It’s here, it’s here! The most wonderful time of the year! CINEQUEST! In just a week the streets will be flowing with lanyard wearing cinema-heads, the Stella will be generously flowing and the viewing venues will be occupied with laugher, tears, shifting perspectives and everything in between. There will be celebrities of the now sure, but even more exciting there will be artists making debuts and break-outs. It’s time to see some fantastic films as part of some of the most enthusiastic audiences you’ll ever find. My film guide is highlighted, my screeners are queued up, my Cinequest app has populated various film viewing permutations into my mobile phone calendar; I’m primed and planned and I’ve picked as I do every year, a relatively arbitrary list of films I’ll be seeing based entirely on my perusal of the festival guide. In no particular order, here are the Princess Picks!
Vincent and the End of the World – I’m terribly over films about disenchanted generations of the millennial kind, but… if anyone can make this trending topic work, I wager throwing in a crazy French aunt is about as successful a device as one could imagine. Everyone loves a crazy aunt, and if she’s French, so much the better. I’m a firm believer that crazy French aunts somehow get away with delighting where others would be scorned for being totally trite. With enough style, panache and well… “Frenchness” we might just be able to save the world. I’m inclined to think I’m going to like the cut of this film’s jib. And if I do not, I can wittingly toss my head back and throw up my hands and exclaim C’est la vie!
Memento Mori – I’m absolutely fascinated by medical technology. Second only to space exploration in my amazement over how far we’ve come in such a short time is my reverence and wonder in regard to advances in medicine. Even after 54 pints, it blows my mind every time I donate blood. As a Lasik eye surgery patient, it is still unfathomable to me how fast and easy some progress seems now and how we still have such strides to make. I just recently filled out a questionnaire to consider becoming a live kidney donor for a friend. It’s a hugely complicated process that is closely regulated and vetted, taking many months to match, evaluate, approve, prepare and complete, but it is in my eyes a miraculous, fascinating process I’ve considered to at least explore. This documentary film takes place in a transplant hospital. It intrigues me because of the science, because in a way it’s personal research, and also because that realm of life and death that has been blurred by the ability to recycle an organ is tremendously moving to me. It’s a human intervention that begs a deeper philosophical and spiritual conversation, one that I hope to get the chance to have after I’ve seen the film.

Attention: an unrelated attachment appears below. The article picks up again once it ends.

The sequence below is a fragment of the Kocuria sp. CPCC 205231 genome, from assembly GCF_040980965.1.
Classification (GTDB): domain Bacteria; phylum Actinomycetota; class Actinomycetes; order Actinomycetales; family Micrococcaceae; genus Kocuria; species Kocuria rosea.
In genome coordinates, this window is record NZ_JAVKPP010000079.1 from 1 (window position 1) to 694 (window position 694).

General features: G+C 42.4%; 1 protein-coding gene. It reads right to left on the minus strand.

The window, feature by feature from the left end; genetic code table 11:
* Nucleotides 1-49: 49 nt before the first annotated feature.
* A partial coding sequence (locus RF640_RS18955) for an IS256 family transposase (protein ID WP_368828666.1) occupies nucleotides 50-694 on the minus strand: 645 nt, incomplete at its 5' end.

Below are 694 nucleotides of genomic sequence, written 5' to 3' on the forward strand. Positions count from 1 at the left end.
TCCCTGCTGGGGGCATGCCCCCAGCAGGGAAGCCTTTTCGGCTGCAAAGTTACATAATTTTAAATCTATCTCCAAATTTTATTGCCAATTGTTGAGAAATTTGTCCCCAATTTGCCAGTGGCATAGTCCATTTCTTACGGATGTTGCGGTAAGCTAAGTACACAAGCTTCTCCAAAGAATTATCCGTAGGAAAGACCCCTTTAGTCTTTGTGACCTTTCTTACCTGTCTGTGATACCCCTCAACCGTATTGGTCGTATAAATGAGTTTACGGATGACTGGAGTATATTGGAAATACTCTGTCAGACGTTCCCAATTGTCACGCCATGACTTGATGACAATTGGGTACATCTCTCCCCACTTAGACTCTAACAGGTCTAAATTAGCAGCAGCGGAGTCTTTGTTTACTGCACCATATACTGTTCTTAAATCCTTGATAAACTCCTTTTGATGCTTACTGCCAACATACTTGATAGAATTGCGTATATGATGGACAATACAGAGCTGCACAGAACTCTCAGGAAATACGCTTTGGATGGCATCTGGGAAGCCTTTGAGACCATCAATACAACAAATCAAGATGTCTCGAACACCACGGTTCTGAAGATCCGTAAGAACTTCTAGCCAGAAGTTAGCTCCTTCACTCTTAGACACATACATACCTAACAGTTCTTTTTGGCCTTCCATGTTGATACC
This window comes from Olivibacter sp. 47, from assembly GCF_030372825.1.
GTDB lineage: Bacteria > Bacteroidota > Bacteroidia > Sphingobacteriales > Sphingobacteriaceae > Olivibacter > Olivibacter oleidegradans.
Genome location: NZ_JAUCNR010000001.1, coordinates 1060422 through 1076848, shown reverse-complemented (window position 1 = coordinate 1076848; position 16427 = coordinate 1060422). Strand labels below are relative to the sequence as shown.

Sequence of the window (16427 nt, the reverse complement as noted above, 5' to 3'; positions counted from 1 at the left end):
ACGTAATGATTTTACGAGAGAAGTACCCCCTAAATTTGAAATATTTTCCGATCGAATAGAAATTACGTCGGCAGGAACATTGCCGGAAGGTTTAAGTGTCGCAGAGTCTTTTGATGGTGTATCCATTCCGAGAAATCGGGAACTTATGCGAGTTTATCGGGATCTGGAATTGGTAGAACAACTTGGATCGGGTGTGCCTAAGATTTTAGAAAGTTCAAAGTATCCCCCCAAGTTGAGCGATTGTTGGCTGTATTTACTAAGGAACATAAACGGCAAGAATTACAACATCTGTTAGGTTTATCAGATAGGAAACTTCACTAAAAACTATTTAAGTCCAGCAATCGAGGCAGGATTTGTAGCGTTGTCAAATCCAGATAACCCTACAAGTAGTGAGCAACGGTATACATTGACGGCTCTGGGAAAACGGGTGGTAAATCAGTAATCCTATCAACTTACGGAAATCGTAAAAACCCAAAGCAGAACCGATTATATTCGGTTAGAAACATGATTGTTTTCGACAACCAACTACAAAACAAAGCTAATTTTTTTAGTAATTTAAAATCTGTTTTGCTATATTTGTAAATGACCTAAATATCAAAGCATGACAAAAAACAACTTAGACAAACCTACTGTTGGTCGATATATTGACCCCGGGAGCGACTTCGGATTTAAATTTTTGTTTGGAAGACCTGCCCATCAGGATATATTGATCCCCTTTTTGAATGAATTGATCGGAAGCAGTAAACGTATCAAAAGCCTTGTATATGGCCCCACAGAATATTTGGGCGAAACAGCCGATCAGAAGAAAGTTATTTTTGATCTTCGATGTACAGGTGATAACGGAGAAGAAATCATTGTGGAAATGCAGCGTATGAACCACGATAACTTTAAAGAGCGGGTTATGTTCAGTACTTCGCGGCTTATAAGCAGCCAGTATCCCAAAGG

Flesh and the Devil – Every year at Cinequest I select a film as my “birthday” film. It my not fall exactly on my birthday (March 12), but I choose a film I think will appeal to the wide variety of tastes shared by friends from all walks of life and I invite them to come celebrate with me in the dark of a theater. Every year also I can’t WAIT to discover which silent film will be shown in the gorgeous California Theatre, with professional live accompaniment. This year I was excited to discover that the 1926 Flesh and the Devil starring Greta Garbo and real life flame and oft co-star John Gilbert was being shown. And so… what better way to start a weekend and celebrate a birthday than getting gussied up in a glittering gown, doing up your eyes all smoky (okay, I’ll totally have to get an assist from the cosmetic counter at Nordstrom for that), and watching a classic cinematic scandal unfold with a bunch of friends from the balcony of a decadent theater. I think this calls for champagne… or perhaps this evening requires a thigh flask? What would Greta do?